The preservation of western cultural and the American Cowboy. Sharing the history of the early trail drives, the Chuck Wagon and those who pioneered untamed land. The content is for educational and entertainment purposes. Cowboys and Chuck Wagon Cooking reviews cooking techniques, products and western gear which today is part of western life style. We hope you will enjoy your visit and look forward to comments, recipes and shared heritage. Thank you for your visit. Hope you follow us along the trail of news, stories and the Cowboy way.
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Thursday, January 16, 2014

The Centennial Wagon

Centennial Wagon Southwestern Exposition and Livestock Show


On the banks of Marine Creek, Fort Worth held their first Stock Show in March 1896. That following October, they conducted a second show to coincide with the National Livestock Exchange Convention meeting. The opening ceremonies kicked off on October 12, 1896 with the first Stock Show Parade. Much has change and grown through the years becoming one of the most respected Stock Show and Rodeo's in the world.  To commemorate the centennial in 1996, W.R. "Bob" Watt, Jr who was President and General Manager of the Stock Show wanted to add something special.  A way to share thanks to the many contributors who have over the years supported the Southwestern Exposition and Livestock Show.

The Stock Show was Bob's life.  A native of Fort Worth, he grew up at the stock show. His father was the President of the Show from 1946 until his death in 1977. After Bob graduated from college receiving a Bachelor of Science degree in Animal Husbandry from Oklahoma A & M, now known as Oklahoma State University, he began working the show. While his father
W.R. "Bob" Watt, Jr
remained President of the show, the younger Bob became Secretary and General Manager in 1973.  He assumed the office of President and General Manager in 1978 learning everything about operating a successful show from his father as he followed in his dad's foot steps.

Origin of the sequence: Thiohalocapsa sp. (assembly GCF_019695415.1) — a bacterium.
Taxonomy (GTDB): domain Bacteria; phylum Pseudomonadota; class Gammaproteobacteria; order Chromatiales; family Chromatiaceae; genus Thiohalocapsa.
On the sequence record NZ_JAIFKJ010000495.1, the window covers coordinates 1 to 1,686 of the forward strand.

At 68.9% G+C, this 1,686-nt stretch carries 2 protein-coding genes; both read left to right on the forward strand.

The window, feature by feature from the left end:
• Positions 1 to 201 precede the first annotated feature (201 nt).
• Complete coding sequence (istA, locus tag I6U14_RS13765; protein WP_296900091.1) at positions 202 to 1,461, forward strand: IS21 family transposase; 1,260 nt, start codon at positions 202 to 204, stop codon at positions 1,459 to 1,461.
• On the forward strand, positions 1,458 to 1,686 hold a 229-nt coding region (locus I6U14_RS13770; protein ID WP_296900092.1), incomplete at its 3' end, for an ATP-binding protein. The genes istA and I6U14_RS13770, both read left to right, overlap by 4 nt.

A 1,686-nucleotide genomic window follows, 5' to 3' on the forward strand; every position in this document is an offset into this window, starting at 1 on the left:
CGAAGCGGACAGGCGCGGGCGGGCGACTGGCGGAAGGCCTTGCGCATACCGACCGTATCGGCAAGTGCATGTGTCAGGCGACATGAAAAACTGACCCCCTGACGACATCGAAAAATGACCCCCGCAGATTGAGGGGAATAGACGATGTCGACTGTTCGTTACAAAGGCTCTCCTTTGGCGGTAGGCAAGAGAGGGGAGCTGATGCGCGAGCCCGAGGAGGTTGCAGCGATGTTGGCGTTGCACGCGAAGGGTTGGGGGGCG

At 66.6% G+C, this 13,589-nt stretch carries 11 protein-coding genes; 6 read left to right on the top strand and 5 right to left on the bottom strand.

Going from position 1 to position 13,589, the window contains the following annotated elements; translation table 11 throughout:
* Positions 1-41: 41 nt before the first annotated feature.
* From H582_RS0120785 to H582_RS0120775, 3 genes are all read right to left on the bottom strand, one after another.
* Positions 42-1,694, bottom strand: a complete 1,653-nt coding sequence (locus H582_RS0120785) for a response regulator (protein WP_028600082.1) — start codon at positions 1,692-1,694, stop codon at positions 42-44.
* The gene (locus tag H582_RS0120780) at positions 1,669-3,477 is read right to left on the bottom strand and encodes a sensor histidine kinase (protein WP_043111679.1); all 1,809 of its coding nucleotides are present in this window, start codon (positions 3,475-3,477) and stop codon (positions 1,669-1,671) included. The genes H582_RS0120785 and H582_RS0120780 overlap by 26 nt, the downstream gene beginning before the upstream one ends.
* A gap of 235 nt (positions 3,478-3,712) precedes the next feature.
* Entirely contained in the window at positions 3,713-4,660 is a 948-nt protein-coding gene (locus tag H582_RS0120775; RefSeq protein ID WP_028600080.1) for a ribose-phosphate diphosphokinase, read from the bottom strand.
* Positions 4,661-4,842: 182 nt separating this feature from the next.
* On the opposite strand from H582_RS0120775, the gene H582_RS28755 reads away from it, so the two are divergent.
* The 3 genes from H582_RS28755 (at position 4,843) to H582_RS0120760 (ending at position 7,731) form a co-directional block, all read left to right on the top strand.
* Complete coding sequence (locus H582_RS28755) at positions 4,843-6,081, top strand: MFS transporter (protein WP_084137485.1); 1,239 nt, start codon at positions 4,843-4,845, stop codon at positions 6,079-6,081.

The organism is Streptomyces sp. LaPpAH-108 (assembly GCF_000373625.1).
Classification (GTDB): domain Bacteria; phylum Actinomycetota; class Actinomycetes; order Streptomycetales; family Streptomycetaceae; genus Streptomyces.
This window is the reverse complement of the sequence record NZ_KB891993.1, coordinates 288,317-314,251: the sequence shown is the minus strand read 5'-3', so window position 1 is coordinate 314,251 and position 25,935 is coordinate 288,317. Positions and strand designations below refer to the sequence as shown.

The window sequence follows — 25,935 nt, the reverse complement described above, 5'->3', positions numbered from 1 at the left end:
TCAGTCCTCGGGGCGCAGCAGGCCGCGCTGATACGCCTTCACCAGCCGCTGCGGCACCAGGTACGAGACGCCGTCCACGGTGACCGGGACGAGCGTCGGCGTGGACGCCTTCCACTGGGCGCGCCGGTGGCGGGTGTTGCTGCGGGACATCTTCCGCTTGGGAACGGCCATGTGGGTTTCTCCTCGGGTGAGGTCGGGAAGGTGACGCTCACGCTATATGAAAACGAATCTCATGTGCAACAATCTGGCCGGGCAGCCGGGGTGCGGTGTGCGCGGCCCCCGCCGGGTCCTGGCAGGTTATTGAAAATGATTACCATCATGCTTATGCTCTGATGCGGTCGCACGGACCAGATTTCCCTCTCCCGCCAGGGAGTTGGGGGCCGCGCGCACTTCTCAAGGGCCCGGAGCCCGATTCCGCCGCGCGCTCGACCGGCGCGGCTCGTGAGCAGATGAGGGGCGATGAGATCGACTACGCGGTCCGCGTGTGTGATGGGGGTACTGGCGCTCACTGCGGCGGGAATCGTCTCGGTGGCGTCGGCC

To commemorate the centennial celebration, Bob knew he needed something very special. Something that would reflect on all those supporters who through the years help make Fort Worth the Cowtown it is today marketing Rodeo at its best. That's when Bob contacted Kevin Baker of Heritage Woodcarving  with the task.  After some initial ideas, Kevin was commission to carve a special wagon to commemorate the centennial.

Kevin, who founded Heritage Woodcarving, knew this would not be an easy endeavor.  Kevin has produced some of the most phenomenal architectural elements crafting sophisticated mantles, staircases, ornate wall panels and furniture.  Today, with over 39 years of experience, he took the opportunity to study wood design in Rome, Paris and London returning to Texas with the skills of the intricate European art as he mastered complex cuts where Heritage Wood Carving prides itself  on extraordinary designs.

Starting with photos taken from Exchange Street, home to the Fort Worth Stockyards, Kevin began with photographs of the many long time businesses which have sponsored and supported the stock show. As
Kevin Baker
Kevin drafted many s
ketches from the photos, his ideas soon came together as if unlocking the cryptex of the Da Vinci Code.  Soon he had a 3D design of what best represent the centennial, Texas and the Southwestern Exposition and Livestock Show.